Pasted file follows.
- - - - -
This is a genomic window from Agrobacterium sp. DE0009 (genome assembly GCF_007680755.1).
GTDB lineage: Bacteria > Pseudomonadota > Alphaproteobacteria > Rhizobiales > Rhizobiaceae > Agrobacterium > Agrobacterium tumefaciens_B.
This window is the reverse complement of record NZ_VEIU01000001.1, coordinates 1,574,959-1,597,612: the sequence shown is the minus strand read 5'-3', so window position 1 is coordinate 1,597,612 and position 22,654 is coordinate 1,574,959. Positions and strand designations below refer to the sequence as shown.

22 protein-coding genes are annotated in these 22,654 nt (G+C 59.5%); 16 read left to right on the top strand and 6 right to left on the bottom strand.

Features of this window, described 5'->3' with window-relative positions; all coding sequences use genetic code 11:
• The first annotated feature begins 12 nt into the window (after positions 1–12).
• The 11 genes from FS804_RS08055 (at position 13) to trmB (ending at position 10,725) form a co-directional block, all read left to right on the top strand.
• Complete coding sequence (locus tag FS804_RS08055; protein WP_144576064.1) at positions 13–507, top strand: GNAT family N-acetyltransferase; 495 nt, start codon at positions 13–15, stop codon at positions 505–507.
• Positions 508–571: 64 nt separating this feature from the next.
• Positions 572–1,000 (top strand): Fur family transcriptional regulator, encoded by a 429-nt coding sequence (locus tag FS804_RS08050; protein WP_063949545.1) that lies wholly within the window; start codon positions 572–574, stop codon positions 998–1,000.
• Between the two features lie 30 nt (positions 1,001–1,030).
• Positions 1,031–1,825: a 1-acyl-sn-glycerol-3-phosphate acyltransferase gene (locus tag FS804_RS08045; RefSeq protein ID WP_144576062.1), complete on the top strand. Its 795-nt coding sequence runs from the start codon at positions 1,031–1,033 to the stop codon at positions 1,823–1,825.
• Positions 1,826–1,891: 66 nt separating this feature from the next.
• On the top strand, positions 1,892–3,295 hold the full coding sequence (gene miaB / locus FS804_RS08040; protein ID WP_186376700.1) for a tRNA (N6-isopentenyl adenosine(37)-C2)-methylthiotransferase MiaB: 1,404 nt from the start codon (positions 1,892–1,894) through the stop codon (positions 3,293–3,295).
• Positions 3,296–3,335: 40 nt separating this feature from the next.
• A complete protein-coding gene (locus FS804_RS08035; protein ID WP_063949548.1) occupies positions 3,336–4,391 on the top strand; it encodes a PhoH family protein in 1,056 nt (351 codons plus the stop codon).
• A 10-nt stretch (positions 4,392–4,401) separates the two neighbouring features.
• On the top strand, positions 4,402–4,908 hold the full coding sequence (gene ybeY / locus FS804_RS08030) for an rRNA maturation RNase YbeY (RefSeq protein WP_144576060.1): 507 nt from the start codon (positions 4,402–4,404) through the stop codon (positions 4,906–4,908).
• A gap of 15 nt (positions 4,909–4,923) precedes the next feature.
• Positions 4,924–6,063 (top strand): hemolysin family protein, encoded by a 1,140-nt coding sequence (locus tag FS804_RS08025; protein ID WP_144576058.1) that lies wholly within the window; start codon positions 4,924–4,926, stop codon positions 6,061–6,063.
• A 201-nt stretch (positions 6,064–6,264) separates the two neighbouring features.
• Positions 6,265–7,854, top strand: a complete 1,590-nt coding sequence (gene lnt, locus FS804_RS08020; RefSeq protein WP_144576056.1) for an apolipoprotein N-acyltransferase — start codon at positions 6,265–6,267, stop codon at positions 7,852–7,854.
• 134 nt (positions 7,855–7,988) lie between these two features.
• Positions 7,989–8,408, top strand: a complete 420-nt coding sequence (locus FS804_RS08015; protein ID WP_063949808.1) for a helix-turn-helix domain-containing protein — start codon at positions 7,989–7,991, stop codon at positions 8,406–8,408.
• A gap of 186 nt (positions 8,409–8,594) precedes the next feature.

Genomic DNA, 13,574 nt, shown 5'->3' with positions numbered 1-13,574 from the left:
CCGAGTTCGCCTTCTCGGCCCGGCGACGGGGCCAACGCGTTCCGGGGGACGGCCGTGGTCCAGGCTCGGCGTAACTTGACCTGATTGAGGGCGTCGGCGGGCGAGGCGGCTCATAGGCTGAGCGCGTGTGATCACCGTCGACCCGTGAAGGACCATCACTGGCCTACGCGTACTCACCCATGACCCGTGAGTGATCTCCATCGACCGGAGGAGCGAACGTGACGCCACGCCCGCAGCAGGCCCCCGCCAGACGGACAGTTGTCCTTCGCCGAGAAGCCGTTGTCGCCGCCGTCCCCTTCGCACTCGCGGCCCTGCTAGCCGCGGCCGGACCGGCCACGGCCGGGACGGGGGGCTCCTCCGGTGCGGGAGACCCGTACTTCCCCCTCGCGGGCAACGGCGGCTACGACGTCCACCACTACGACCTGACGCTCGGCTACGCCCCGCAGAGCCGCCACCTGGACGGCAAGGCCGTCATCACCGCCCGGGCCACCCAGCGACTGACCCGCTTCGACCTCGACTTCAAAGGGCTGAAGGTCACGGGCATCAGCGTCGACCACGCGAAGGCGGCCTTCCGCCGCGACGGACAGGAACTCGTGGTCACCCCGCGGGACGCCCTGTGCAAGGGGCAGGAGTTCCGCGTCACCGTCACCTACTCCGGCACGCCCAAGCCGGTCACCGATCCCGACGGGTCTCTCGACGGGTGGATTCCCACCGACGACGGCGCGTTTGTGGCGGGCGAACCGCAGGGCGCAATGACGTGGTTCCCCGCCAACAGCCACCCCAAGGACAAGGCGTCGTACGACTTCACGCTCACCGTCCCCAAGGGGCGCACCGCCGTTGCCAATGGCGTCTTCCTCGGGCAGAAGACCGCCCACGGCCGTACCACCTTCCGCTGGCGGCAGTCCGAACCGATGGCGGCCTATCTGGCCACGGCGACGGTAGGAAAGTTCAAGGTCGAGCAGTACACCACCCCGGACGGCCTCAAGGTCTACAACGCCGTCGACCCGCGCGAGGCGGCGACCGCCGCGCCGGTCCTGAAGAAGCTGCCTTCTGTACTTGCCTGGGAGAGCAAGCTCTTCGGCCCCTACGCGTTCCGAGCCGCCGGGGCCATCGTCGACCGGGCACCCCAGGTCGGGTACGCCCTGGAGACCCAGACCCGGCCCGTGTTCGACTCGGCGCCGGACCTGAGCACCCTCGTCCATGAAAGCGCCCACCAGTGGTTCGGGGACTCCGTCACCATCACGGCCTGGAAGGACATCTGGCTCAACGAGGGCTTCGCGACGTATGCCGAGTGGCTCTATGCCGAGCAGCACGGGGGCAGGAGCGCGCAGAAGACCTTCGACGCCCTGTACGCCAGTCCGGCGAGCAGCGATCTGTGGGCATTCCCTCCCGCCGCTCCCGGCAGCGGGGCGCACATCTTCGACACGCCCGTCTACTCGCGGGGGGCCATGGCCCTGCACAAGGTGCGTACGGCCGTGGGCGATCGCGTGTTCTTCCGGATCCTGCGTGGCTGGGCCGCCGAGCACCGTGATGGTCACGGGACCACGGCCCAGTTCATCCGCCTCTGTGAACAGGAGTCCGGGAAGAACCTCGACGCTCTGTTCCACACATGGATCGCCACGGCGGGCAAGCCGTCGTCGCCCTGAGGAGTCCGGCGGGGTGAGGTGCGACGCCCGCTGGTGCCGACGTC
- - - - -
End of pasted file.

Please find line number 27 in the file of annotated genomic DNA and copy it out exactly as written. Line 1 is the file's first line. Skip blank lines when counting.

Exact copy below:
CCGAGTTCGCCTTCTCGGCCCGGCGACGGGGCCAACGCGTTCCGGGGGACGGCCGTGGTCCAGGCTCGGCGTAACTTGACCTGATTGAGGGCGTCGGCGGGCGAGGCGGCTCATAGGCTGAGCGCGTGTGATCACCGTCGACCCGTGAAGGACCATCACTGGCCTACGCGTACTCACCCATGACCCGTGAGTGATCTCCATCGACCGGAGGAGCGAACGTGACGCCACGCCCGCAGCAGGCCCCCGCCAGACGGACAGTTGTCCTTCGCCGAGAAGCCGTTGTCGCCGCCGTCCCCTTCGCACTCGCGGCCCTGCTAGCCGCGGCCGGACCGGCCACGGCCGGGACGGGGGGCTCCTCCGGTGCGGGAGACCCGTACTTCCCCCTCGCGGGCAACGGCGGCTACGACGTCCACCACTACGACCTGACGCTCGGCTACGCCCCGCAGAGCCGCCACCTGGACGGCAAGGCCGTCATCACCGCCCGGGCCACCCAGCGACTGACCCGCTTCGACCTCGACTTCAAAGGGCTGAAGGTCACGGGCATCAGCGTCGACCACGCGAAGGCGGCCTTCCGCCGCGACGGACAGGAACTCGTGGTCACCCCGCGGGACGCCCTGTGCAAGGGGCAGGAGTTCCGCGTCACCGTCACCTACTCCGGCACGCCCAAGCCGGTCACCGATCCCGACGGGTCTCTCGACGGGTGGATTCCCACCGACGACGGCGCGTTTGTGGCGGGCGAACCGCAGGGCGCAATGACGTGGTTCCCCGCCAACAGCCACCCCAAGGACAAGGCGTCGTACGACTTCACGCTCACCGTCCCCAAGGGGCGCACCGCCGTTGCCAATGGCGTCTTCCTCGGGCAGAAGACCGCCCACGGCCGTACCACCTTCCGCTGGCGGCAGTCCGAACCGATGGCGGCCTATCTGGCCACGGCGACGGTAGGAAAGTTCAAGGTCGAGCAGTACACCACCCCGGACGGCCTCAAGGTCTACAACGCCGTCGACCCGCGCGAGGCGGCGACCGCCGCGCCGGTCCTGAAGAAGCTGCCTTCTGTACTTGCCTGGGAGAGCAAGCTCTTCGGCCCCTACGCGTTCCGAGCCGCCGGGGCCATCGTCGACCGGGCACCCCAGGTCGGGTACGCCCTGGAGACCCAGACCCGGCCCGTGTTCGACTCGGCGCCGGACCTGAGCACCCTCGTCCATGAAAGCGCCCACCAGTGGTTCGGGGACTCCGTCACCATCACGGCCTGGAAGGACATCTGGCTCAACGAGGGCTTCGCGACGTATGCCGAGTGGCTCTATGCCGAGCAGCACGGGGGCAGGAGCGCGCAGAAGACCTTCGACGCCCTGTACGCCAGTCCGGCGAGCAGCGATCTGTGGGCATTCCCTCCCGCCGCTCCCGGCAGCGGGGCGCACATCTTCGACACGCCCGTCTACTCGCGGGGGGCCATGGCCCTGCACAAGGTGCGTACGGCCGTGGGCGATCGCGTGTTCTTCCGGATCCTGCGTGGCTGGGCCGCCGAGCACCGTGATGGTCACGGGACCACGGCCCAGTTCATCCGCCTCTGTGAACAGGAGTCCGGGAAGAACCTCGACGCTCTGTTCCACACATGGATCGCCACGGCGGGCAAGCCGTCGTCGCCCTGAGGAGTCCGGCGGGGTGAGGTGCGACGCCCGCTGGTGCCGACGTC